Wednesday, 15 December 2010

Playground Perfume

I think I ought to start charging for perfume shopping consultancy services. The other day, another close relative - a young woman who recently left home to go to Uni - raided my collection in the hope of finding inspiration. "It's time I settled on a signature scent," she said. "But I don't want anything obviously feminine and flowery. And anyway, my friends have already taken all the good florals."

For someone who claims to have been faithful to cheap and cheerful vanilla fragrances for years, she was certainly more than willing to step outside her comfort zone, to the extent that she agreed to try several masculines. "It'd be quite cool to wear a man's perfume," she said, reaching for my bottle of Antaeus.

Less than a quarter of an hour later - clutching vials of the Chanel as well as Comme Des Garçons 2 Man, Timbuktu and Dior Homme Intense - she was quite happy to accept that there is no such thing as a gender-specific smell.

Forget charging for shopping services. Maybe I need to set myself up as a 'fragrance educator' instead. Just think about it: I could travel the length and breadth of the country, popping into primary schools, converting pupils into obsessive little fragrance fanatics. By the time they're 10, I'd have them enjoying oud, castoreum and civet, so that when they're older and ready to wield some buying power, they'll summarily reject every single measly fruity floral on the market and bring about a perfume revolution.

Hmm... I think this is what we call a plan...



  1. That is an excellent plan! We should coordinate our education efforts the world over! My 10-month-old is currently nuzzling my wrist, he seems to appreciate the Tauer he finds there. Power to the scent-savvy children! :)
    Great post, thanks!

  2. I love that feeling you get when you see someone's "ah-haaaa" moment when they realise perfume is not about gender, but pure and utter taste and love :)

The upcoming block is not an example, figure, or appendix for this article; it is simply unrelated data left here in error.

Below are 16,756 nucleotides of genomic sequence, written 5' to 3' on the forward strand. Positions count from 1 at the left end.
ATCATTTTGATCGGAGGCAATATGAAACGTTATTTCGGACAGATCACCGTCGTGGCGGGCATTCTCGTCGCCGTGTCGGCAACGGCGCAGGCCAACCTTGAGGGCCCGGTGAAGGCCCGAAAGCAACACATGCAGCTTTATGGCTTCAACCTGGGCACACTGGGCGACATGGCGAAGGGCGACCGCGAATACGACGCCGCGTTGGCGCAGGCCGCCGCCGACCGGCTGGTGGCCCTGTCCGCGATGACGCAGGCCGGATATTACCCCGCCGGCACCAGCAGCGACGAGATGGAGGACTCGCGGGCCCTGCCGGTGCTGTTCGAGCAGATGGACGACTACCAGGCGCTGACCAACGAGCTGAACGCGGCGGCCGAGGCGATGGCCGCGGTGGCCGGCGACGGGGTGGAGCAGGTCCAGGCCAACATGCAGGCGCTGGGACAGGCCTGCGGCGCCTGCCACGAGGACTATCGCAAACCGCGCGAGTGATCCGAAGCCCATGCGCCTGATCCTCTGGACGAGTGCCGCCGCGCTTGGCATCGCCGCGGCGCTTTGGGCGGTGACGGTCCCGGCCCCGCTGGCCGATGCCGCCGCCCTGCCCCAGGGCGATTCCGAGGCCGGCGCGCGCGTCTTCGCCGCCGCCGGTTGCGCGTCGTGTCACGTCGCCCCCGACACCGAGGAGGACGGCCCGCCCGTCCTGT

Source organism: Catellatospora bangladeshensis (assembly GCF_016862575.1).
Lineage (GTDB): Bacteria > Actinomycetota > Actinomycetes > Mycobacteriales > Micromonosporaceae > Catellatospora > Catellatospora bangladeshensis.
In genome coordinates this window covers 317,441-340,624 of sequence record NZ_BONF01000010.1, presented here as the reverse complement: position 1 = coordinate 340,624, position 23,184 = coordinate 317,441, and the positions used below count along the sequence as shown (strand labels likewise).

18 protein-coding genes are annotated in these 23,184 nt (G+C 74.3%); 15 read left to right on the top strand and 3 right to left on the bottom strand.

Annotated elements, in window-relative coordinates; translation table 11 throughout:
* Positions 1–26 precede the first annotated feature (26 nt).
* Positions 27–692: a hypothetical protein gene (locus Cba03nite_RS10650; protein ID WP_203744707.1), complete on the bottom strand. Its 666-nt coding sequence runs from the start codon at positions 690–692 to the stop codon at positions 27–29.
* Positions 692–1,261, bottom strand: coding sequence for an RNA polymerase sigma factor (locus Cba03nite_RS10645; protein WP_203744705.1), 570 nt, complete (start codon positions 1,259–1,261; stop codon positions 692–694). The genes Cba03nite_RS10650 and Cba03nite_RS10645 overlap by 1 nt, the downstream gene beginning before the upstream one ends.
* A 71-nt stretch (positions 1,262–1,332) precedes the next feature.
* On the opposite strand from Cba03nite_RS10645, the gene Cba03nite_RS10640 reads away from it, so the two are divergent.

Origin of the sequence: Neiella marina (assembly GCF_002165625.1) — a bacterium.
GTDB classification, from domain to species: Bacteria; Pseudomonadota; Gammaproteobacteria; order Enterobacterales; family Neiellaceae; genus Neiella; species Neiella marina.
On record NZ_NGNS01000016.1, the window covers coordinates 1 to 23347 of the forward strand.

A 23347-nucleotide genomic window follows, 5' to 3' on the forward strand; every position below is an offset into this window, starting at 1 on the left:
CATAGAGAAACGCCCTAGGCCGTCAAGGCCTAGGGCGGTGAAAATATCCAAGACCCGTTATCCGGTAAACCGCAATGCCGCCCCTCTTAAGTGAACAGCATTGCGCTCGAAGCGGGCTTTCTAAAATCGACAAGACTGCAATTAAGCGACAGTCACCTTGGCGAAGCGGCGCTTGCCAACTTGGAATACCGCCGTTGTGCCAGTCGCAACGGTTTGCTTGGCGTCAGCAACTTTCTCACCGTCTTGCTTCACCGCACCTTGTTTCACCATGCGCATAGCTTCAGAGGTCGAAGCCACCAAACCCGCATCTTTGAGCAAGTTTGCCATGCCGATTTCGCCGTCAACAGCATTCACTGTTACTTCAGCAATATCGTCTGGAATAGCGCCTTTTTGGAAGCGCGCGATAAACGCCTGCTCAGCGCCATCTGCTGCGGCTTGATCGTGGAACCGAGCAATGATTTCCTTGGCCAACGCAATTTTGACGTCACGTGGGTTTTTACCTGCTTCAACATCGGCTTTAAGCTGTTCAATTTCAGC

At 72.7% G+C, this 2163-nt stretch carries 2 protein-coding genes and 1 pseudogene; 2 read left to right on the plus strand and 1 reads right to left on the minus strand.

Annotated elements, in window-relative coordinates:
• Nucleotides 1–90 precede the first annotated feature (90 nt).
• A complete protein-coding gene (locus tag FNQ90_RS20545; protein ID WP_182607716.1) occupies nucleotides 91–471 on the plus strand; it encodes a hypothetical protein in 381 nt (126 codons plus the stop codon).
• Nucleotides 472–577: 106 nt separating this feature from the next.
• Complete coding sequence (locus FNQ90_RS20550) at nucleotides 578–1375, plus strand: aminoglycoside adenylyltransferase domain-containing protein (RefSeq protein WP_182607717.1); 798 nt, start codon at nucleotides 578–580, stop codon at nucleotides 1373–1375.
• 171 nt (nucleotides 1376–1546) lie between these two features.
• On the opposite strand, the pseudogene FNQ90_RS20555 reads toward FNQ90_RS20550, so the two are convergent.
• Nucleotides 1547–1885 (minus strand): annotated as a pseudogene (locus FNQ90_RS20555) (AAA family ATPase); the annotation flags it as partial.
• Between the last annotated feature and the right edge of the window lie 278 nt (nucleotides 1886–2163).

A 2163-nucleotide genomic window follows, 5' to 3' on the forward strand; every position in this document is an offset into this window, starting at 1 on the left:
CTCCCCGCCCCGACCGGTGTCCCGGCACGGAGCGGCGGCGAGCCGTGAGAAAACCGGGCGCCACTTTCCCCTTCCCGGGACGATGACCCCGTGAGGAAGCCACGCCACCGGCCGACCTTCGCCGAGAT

3. May I applaud that young lady's excellent taste! I think it's a great idea to educate your children - I've been brainwashing my own for years. And may I say it - as a fellow female devotee of Dior Homme Intense - the only difference between a 'pour femme' and 'pour homme- is - the label. Wear what you love - whatever it may be! Just beware the fruitchoulis...:)

  4. Now that's what I call a plan!
    Something needs to be done against the tide of pink 'perfumes', that's for sure. Education is the way to go! :-)

  5. Excellent idea Persolaise. If you need a roadie, give me a call! Who knows, next thing it could be perfume groupies ;-)

  6. ~ perfect plan!! ~ I think all of us in fragrance blogland ARE the perfume groupies! :-)

  7. Liam J, I totally agree... and it's also great to see the penny-dropping moment when they realise that something they've considered to be 'natural' is actually little more than marketing-led cultural conditioning.

  8. Olfactoriastravels, keep making that 10-month old smell the good stuff!!

    If kids can be trained to like vegetables, they can be trained to dislike insipid fruity florals.

  9. Tarleisio, I couldn't agree more. What's the French word for skin? Maybe all perfumes should be labelled 'Pour Peau'? Or would it be the plural, 'peaux'? Any French speakers out there?

  10. Tania, I quite agree! I mean, I'm all for an attitude of 'live and let spray pink', but we need more variety and a greater tolerance of smells that are a little out of the ordinary. At the moment, most new mainstream releases are pretty indistinguishable from each other, which is probably the main reason why the tastes of the general public are so unadventurous.

  11. Michael, you're on! We could make t-shirts and badges... We could hit the road in a massive, multi-coloured perfume tour bus, spreading love and oakmoss wherever we go.

  12. Linda, let's all give each other a virtual groupie hug :-)


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